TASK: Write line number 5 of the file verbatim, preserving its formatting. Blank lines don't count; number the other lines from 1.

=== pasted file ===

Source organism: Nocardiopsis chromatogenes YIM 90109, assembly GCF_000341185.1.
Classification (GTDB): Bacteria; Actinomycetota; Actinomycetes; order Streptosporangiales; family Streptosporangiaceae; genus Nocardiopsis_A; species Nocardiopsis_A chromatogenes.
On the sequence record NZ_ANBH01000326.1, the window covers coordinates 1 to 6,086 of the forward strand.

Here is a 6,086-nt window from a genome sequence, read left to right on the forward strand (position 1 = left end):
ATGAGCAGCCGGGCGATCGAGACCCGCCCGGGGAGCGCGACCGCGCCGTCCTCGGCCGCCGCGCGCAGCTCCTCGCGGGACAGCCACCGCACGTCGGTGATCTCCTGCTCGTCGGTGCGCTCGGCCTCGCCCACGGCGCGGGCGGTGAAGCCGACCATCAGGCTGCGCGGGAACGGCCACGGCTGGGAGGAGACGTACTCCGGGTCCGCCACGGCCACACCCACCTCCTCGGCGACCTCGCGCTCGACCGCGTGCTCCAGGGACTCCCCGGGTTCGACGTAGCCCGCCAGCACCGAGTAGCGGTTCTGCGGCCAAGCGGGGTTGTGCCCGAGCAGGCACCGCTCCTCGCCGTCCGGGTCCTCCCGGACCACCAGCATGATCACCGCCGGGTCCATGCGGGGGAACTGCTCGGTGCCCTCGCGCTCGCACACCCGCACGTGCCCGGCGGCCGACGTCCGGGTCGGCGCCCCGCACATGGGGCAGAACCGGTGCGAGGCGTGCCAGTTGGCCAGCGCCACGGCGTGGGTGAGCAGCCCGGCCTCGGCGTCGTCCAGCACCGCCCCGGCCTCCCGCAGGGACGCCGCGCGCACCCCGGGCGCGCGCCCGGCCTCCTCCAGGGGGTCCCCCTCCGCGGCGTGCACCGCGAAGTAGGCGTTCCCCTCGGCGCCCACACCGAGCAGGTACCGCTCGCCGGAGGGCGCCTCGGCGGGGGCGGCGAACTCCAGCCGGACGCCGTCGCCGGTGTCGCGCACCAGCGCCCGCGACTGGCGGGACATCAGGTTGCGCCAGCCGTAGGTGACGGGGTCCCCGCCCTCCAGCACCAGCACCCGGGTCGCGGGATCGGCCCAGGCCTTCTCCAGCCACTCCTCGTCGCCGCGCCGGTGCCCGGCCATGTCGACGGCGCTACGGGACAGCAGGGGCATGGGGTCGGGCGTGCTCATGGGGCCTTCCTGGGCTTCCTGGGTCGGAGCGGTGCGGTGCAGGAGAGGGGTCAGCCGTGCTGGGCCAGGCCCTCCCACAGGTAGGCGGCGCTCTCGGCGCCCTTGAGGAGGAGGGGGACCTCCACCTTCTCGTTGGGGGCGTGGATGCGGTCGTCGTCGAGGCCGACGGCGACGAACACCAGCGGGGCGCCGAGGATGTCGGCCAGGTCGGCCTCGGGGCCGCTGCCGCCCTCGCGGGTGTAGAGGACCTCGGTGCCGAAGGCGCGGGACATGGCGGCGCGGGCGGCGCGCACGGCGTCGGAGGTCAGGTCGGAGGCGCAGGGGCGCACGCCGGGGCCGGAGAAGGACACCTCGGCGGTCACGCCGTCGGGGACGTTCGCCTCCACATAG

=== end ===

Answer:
ATGAGCAGCCGGGCGATCGAGACCCGCCCGGGGAGCGCGACCGCGCCGTCCTCGGCCGCCGCGCGCAGCTCCTCGCGGGACAGCCACCGCACGTCGGTGATCTCCTGCTCGTCGGTGCGCTCGGCCTCGCCCACGGCGCGGGCGGTGAAGCCGACCATCAGGCTGCGCGGGAACGGCCACGGCTGGGAGGAGACGTACTCCGGGTCCGCCACGGCCACACCCACCTCCTCGGCGACCTCGCGCTCGACCGCGTGCTCCAGGGACTCCCCGGGTTCGACGTAGCCCGCCAGCACCGAGTAGCGGTTCTGCGGCCAAGCGGGGTTGTGCCCGAGCAGGCACCGCTCCTCGCCGTCCGGGTCCTCCCGGACCACCAGCATGATCACCGCCGGGTCCATGCGGGGGAACTGCTCGGTGCCCTCGCGCTCGCACACCCGCACGTGCCCGGCGGCCGACGTCCGGGTCGGCGCCCCGCACATGGGGCAGAACCGGTGCGAGGCGTGCCAGTTGGCCAGCGCCACGGCGTGGGTGAGCAGCCCGGCCTCGGCGTCGTCCAGCACCGCCCCGGCCTCCCGCAGGGACGCCGCGCGCACCCCGGGCGCGCGCCCGGCCTCCTCCAGGGGGTCCCCCTCCGCGGCGTGCACCGCGAAGTAGGCGTTCCCCTCGGCGCCCACACCGAGCAGGTACCGCTCGCCGGAGGGCGCCTCGGCGGGGGCGGCGAACTCCAGCCGGACGCCGTCGCCGGTGTCGCGCACCAGCGCCCGCGACTGGCGGGACATCAGGTTGCGCCAGCCGTAGGTGACGGGGTCCCCGCCCTCCAGCACCAGCACCCGGGTCGCGGGATCGGCCCAGGCCTTCTCCAGCCACTCCTCGTCGCCGCGCCGGTGCCCGGCCATGTCGACGGCGCTACGGGACAGCAGGGGCATGGGGTCGGGCGTGCTCATGGGGCCTTCCTGGGCTTCCTGGGTCGGAGCGGTGCGGTGCAGGAGAGGGGTCAGCCGTGCTGGGCCAGGCCCTCCCACAGGTAGGCGGCGCTCTCGGCGCCCTTGAGGAGGAGGGGGACCTCCACCTTCTCGTTGGGGGCGTGGATGCGGTCGTCGTCGAGGCCGACGGCGACGAACACCAGCGGGGCGCCGAGGATGTCGGCCAGGTCGGCCTCGGGGCCGCTGCCGCCCTCGCGGGTGTAGAGGACCTCGGTGCCGAAGGCGCGGGACATGGCGGCGCGGGCGGCGCGCACGGCGTCGGAGGTCAGGTCGGAGGCGCAGGGGCGCACGCCGGGGCCGGAGAAGGACACCTCGGCGGTCACGCCGTCGGGGACGTTCGCCTCCACATAG